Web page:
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Hippopotamus Timothy enjoys an underwater nap and ‘fish spa’ at San Antonio Zoo

And… chill! Timothy the hippo takes an underwater nap while enjoying a ‘fish spa’ at San Antonio Zoo

  • Nile Hippo Timothy, 6, seen shaking away hungry African cichlids in the clip 
  • Shot at San Antonio Zoo, Texas, the school are nibbling at dead skin on his head
  • But 3000lb Timothy suddenly rises to the surface, sending them scuttling away 
  • Hippos can sleep for up to 16 hours a day, and can bob up for air without waking


This is the moment a hippo took an underwater nap while enjoying a ‘fish spa’ treatment from his tankmates.

The six-year-old Nile hippopotamus, Timothy, is known for enjoying a cheeky snooze, and the African cichlids in his tank can’t resist going in for a nibble.

In the clip, recorded at San Antonio Zoo in Texas on November 7, the fish can be seen eating away the dead skin on the hippo’s head before he wakes up and shakes them off. 

The six-year-old Nile hippopotamus, Timothy, is known for enjoying a cheeky snooze, and the African cichlids he resides with can’t resist going in for a nibble

But suddenly, the 3,000lb beast's eyes open and he roars into life, sending the school of fish scuttling away in a hurry

But suddenly, the 3,000lb beast’s eyes open and he roars into life, sending the school of fish scuttling away in a hurry

Timothy shakes his head and quickly surfaces for air, using his protruding nostrils which barely break the top of the water

They will even sometimes swim into Timothy’s mouth to clean bits of food from his teeth.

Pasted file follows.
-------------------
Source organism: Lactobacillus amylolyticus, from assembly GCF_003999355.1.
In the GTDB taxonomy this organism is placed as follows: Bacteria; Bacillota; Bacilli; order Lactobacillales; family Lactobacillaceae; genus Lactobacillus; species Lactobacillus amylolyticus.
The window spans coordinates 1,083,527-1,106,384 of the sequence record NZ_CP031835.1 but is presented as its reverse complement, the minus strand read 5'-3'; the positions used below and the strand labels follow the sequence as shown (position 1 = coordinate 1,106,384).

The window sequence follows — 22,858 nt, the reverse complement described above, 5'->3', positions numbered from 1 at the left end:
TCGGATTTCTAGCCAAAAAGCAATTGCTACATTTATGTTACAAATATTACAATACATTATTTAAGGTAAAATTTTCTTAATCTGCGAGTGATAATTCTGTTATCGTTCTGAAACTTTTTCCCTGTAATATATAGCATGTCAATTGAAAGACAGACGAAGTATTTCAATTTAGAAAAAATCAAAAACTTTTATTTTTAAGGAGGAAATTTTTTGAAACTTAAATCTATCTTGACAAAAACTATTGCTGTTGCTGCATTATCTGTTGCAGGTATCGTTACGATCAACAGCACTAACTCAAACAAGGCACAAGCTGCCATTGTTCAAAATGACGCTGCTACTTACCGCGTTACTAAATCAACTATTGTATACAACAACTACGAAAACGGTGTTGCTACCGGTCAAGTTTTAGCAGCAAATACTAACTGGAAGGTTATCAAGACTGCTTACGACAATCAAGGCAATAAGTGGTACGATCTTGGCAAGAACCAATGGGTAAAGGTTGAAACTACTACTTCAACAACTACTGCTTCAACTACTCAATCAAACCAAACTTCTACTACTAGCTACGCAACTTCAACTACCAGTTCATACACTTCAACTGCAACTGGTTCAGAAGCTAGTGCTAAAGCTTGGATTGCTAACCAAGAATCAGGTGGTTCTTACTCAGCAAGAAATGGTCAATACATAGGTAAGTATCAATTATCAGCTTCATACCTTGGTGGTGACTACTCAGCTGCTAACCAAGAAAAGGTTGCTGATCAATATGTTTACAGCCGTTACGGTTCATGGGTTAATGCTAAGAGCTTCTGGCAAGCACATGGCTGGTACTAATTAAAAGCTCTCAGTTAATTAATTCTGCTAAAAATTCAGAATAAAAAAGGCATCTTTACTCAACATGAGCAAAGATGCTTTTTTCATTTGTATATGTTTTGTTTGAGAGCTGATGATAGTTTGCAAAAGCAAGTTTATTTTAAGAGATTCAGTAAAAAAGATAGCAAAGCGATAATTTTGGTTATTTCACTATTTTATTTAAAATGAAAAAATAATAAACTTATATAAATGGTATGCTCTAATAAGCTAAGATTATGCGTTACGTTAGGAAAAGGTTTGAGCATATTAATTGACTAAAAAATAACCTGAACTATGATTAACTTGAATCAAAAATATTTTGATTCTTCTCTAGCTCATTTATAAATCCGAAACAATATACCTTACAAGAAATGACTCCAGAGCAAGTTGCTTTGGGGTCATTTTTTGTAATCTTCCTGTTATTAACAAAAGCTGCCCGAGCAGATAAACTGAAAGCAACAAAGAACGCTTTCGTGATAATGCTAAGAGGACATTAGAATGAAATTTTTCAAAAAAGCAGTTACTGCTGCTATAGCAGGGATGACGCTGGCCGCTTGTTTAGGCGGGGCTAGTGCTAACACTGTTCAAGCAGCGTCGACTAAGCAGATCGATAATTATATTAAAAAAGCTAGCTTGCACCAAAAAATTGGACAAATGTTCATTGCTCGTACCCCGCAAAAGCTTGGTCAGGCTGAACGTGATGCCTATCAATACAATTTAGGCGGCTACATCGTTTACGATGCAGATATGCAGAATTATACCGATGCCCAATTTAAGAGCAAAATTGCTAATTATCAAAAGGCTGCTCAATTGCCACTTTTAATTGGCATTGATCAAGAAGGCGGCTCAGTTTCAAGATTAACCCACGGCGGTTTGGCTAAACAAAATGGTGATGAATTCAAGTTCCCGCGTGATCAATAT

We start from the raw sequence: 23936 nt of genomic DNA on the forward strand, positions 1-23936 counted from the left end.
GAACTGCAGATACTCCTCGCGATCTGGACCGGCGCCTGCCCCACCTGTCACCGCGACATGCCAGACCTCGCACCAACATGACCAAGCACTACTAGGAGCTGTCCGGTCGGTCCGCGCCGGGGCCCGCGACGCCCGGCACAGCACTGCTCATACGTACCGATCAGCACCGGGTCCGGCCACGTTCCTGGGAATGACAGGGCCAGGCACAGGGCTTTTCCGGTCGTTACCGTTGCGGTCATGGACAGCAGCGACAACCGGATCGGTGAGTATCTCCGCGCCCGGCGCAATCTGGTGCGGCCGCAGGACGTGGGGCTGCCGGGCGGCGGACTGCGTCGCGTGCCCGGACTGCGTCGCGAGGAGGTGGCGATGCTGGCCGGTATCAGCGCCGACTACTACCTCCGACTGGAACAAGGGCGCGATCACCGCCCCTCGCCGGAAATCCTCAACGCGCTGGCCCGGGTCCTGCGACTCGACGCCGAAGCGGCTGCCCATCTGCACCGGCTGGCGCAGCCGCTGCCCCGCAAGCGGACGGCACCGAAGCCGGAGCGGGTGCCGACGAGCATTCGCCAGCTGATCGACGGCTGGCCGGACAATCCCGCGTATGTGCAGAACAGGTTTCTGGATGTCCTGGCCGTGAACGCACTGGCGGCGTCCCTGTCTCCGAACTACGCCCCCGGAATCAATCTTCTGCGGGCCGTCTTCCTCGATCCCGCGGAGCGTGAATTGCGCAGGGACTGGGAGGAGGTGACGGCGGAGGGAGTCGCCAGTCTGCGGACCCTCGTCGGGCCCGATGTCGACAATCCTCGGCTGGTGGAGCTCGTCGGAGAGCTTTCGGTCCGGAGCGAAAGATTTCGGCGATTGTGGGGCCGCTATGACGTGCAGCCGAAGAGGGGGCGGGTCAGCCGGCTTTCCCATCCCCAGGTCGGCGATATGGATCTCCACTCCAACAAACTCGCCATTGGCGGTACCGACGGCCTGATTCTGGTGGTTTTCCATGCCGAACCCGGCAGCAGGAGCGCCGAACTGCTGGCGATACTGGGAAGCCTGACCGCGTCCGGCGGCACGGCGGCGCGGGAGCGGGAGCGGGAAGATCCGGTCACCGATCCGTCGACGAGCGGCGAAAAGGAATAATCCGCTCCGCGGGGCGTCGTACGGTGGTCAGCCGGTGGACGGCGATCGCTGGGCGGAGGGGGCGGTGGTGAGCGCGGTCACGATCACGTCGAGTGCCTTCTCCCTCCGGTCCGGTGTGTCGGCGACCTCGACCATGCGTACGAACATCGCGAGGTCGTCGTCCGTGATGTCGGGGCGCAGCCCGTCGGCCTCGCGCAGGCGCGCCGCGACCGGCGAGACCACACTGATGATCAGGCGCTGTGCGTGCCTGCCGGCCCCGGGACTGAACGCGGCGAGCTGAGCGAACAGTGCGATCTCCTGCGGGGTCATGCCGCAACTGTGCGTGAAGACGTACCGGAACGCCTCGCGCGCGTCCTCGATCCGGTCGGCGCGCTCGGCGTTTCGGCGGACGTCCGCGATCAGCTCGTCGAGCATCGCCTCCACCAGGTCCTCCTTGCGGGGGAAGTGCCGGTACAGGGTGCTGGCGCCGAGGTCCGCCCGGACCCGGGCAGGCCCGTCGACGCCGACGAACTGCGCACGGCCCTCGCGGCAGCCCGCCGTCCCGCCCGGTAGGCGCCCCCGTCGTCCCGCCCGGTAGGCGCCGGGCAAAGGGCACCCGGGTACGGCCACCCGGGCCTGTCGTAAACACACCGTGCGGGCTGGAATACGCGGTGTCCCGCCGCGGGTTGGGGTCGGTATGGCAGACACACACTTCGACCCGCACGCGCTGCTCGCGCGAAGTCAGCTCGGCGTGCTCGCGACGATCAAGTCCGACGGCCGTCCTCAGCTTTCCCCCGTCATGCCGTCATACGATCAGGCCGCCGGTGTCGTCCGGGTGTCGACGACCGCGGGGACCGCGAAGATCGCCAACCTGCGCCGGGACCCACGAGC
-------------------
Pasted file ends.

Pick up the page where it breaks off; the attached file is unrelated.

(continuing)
The video starts with a sleeping Timothy surrounded by dozens of tiny African cichlids, which appear to be picking away at his skin.

It resembles a ‘fish spa’ treatment that sees tiny ‘doctor fish’, or Garra rufa, eat dead skin off humans’ feet.

Suddenly, the 3,000lb beast’s eyes open the school of fish scuttle away in a hurry.

Timothy shakes his head and quickly surfaces for air, using his protruding nostrils which barely break the top of the water.

The hippo then sinks back to the foot of his tank, where he continues napping as the fish edge closer to him once again. 

Hippos can sleep for up to 16 hours a day and despite only being able to hold their breath for about five minutes, they have a reflex that will bob their head up for air without waking them.  

The mammals are known for maintaining mutually-beneficial relationships, with fish often known to graze on algae that hippo pick up as they swim around, while in the wild, birds can pick at parasites nesting in their skin. 

Timothy is well-known for his nap advocacy – even running a ‘presidential campaign’ in 2020 with the slogan ‘Naps For All’.

His popularity has soared to such heights that he even has a dedicated team running a Twitter account, which has more than 5,000 followers, on his behalf. 

He shakes his head and quickly surfaces for a breath of fresh air, using his protruding nostrils which barely break the top of the water

He shakes his head and quickly surfaces for a breath of fresh air, using his protruding nostrils which barely break the top of the water

Hippos can sleep for up to 16 hours a day and despite only being able to hold their breath for about five minutes, they have a reflex that will bob their head up for air without waking them

The hippo then sinks back to the foot of his tank, where he continues napping as the fish edge closer to him once again

The hippo then sinks back to the foot of his tank, where he continues napping as the fish edge closer to him once again

In 2018, Timothy first caught the attention of the public when San Antonio Zoo sent a romantic tweet on his behalf in a bid to woo his world-famous counterpart, Fiona the hippo, who resides at Cincinnati Zoo.

His cheeky tweet, which described Fiona as a ‘beautiful hippo’ and asked if they could one day become an item, was shared tens of thousands of times and prompted further media interest.

Their long-distance ‘relationship’ has seen the pair send each other gifts every year, as well as adoring messages on Twitter and Facebook.  

A physically imposing aquatic mammal, the Nile Hippopotamus – named after the Greek ‘river horse’ – can weigh up to 4,000lbs and can grow up to 12ft in length and 5ft tall. 

At the zoo, they are regularly fed a diet of alfalfa, horse chow and vegetables. 

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